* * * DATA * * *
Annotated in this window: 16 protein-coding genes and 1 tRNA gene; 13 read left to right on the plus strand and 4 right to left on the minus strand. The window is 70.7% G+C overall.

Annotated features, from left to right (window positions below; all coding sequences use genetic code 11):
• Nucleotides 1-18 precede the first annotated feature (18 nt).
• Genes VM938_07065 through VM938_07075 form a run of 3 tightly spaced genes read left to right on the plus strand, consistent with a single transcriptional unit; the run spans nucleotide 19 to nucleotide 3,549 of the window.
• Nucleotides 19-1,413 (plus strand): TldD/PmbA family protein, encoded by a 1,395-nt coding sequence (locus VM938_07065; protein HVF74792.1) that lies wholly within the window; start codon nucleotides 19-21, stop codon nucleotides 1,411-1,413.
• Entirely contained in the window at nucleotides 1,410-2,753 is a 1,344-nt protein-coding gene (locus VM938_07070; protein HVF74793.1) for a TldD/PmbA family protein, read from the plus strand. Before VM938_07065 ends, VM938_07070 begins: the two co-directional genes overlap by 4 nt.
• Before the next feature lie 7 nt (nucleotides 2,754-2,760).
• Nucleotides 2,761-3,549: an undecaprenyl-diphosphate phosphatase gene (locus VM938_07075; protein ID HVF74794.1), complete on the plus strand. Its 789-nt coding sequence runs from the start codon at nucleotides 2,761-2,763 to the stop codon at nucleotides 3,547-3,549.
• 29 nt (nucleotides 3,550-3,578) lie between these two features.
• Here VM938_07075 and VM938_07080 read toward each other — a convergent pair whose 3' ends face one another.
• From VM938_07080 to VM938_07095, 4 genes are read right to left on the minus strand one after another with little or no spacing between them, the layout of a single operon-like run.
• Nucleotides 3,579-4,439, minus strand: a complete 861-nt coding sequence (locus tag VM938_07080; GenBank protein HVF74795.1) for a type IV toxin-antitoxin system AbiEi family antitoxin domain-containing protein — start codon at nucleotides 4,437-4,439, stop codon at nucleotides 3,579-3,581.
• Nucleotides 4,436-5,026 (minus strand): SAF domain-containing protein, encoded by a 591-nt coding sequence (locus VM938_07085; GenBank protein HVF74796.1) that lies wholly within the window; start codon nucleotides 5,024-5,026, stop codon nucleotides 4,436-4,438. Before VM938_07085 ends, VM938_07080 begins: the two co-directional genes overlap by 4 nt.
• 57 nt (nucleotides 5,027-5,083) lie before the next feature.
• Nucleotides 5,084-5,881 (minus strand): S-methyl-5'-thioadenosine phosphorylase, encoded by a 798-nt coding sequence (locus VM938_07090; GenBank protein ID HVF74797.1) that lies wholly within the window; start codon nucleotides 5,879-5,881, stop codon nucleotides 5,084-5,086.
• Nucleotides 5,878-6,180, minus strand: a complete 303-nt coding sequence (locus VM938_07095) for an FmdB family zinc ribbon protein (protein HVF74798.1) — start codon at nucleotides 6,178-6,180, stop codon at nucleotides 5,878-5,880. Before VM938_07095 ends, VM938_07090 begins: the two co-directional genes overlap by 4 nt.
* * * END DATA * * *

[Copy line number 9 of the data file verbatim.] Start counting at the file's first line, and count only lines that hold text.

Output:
• 29 nt (nucleotides 3,550-3,578) lie between these two features.